keywords: Cancer

There are more than 200 results, only the first 200 are displayed here.

  • ARTS AND CULTURE

    Cancer teens in love and death

    • Tim Kroenert
    • 12 June 2014
    1 Comment

    Augustus and Hazel meet in a support group for cancer sufferers. During the course of their ensuing romance they both prove to be pragmatic about their own mortality. They share frank discussions about God and the afterlife, and gain little comfort from them. It's an inherently sad story, but to parallel the individual horror of their cancer with the experiences of Anne Frank during the Holocaust is a step to far.

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  • ARTS AND CULTURE

    Blood cancer solidarity

    • Peter Mitchell
    • 26 February 2013
    3 Comments

    Mars-sunset eyes deep sunk, prune wrinkled hide, cheek bones protruding like clenched fists, hovers above the bed of respite. In the silence, this fellow-feeling fissures the lines of my ordinary features.

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  • ARTS AND CULTURE

    When kids and cancer is a laughing matter

    • Tim Kroenert
    • 31 May 2012

    Sleepless parents, on the eve of their child's surgery for a brain tumour, confess their fears to each other: that he will die, or acquire a disability. But they turn this, too, into a game. Far from making light of the situation, they find, in humour, genuine solace from genuine fear.

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  • ARTS AND CULTURE

    When cancer is funny

    • Tim Kroenert
    • 07 March 2012
    2 Comments

    We follow 27-year-old Adam from his diagnosis through the hazards of chemo to still more hazardous surgery. He is aided along the way by the world's worst doctor and a therapist too inexperienced to be of any help. Some cancer stories are as funny as they are tragic.

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  • ARTS AND CULTURE

    Bereaved father's cancer dreaming

    • Tim Kroenert
    • 10 November 2011

    There's nothing to say a father who had hoped for a miracle, but instead watched his child wilt and die. His sleep is filled either with dreams where she's alive, or nightmares where he watches her die all over again. I'm not sure which would be worse: to fear going to sleep, or to regret waking up.

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  • ARTS AND CULTURE

    On not beating cancer

    • Brian Doyle
    • 04 February 2009
    13 Comments

    A nun once said cancer is a dance partner you don't like, but with whom you have to dance, and either you die or the cancer fades into the darkness at the other end of the ballroom. The words we use about cancers and wars matter more than we know.

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  • ARTS AND CULTURE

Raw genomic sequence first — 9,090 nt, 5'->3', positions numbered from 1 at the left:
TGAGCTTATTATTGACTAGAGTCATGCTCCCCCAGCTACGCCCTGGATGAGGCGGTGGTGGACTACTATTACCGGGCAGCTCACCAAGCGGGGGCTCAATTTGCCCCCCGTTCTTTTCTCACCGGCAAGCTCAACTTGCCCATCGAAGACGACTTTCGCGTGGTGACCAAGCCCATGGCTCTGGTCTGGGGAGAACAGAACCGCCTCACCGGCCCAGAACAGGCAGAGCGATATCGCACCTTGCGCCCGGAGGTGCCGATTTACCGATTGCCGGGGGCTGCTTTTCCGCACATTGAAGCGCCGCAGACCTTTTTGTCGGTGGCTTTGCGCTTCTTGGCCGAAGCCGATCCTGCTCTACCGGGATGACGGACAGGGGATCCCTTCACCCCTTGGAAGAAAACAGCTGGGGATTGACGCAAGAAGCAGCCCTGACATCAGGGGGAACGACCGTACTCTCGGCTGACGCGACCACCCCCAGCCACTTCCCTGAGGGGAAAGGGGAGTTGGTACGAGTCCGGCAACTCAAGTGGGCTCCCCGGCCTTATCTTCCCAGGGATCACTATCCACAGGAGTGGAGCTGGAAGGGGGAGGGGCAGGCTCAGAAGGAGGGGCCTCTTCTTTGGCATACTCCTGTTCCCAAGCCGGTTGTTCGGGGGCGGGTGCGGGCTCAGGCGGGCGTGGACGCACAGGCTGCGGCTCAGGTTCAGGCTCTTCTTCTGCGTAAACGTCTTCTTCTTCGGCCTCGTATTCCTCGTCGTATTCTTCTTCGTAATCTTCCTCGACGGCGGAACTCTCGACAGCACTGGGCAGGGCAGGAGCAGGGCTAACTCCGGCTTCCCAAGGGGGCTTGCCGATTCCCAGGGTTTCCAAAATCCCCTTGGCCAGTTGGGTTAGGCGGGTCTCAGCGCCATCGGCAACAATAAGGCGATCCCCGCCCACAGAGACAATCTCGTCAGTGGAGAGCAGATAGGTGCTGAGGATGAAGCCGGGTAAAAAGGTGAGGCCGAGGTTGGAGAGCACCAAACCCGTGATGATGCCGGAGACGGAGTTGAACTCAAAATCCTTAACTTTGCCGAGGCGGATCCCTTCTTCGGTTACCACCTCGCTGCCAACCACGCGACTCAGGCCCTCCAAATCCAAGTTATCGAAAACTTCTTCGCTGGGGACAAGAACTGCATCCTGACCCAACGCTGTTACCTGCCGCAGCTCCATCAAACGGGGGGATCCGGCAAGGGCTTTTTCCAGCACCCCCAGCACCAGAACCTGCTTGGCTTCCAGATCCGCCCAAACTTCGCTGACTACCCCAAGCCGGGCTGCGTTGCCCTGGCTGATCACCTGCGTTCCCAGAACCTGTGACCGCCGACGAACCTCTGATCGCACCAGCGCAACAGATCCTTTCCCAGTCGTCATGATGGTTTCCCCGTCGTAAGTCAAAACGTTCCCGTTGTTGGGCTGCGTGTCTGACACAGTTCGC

Long conversations over low fences

    • Jamie Dawe
    • 16 February 2021
    1 Comment

    In a stilted, modest Queenslander in Cumming Street we lived. Pets, organic alimentation and perishable bartering. Egg producing Cackling Rhode Island Reds, Leghorns and Bantams. Freedom to explore the countryside without fear or anxiety. Long conversations over low fences.

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  • RELIGION

    Including women in the Catholic Church

    • Marilyn Hatton
    • 27 October 2020
    37 Comments

    Phyllis Zagano’s latest book Women: Icons of Christ is a must read for all who desire equality for women in our world and an inclusive practice of Catholic faith. The critical issue Zagano presents in this book is that ordaining women to the deaconate is a not a new or forbidden act in Catholic history but rather a return to a practice that endured for hundreds of years.

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  • ARTS AND CULTURE

    Fair enough?

    • Seetha Nambiar Dodd
    • 20 October 2020
    3 Comments

    The story of colourism has roots that go back many generations; it has trickled relentlessly through time and is still evident in many ways today. In many countries with a colonial history, light skin was perceived, for a long time, as belonging to the upper classes, constituting power and wealth.

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  • AUSTRALIA

    Actually, my illness does define me

    • Tim Hutton
    • 01 October 2020
    7 Comments

    For many people, illness has a narrative: a clear beginning, middle and end. If we’re lucky, the ending is actually a fresh start where the illness is gone and our hero is returned to normal life, changed but stronger because of their ordeals. In the lives of those with chronic illness, however, those lines are blurred; our descent into illness may have been gradual and there might be no end in sight.

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  • ARTS AND CULTURE

    Keep on walking

    • Gillian Bouras
    • 29 September 2020
    17 Comments

    Here in Greece, people seem to be smoking less and walking more. Gone are the days when long walks were measured in the time it took to smoke x number of cigarettes, the cigarettes being considered compensation for the walking, for the latter was equated with work and certainly not with pleasure. But the practice of walking can, of course, accomplish great things.

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  • AUSTRALIA

    Insecurity in a COVID world

    • Andrew Hamilton
    • 28 May 2020
    6 Comments

    But insecurity breeds insecurity. In the face of insecurity we can feel insecure. Our identity as persons can be shaken by the insecurity of our circumstances. This is not inevitable. Nor is it necessarily lasting. Some people will be temporarily or lastingly paralysed by anxiety; others will be more resilient.

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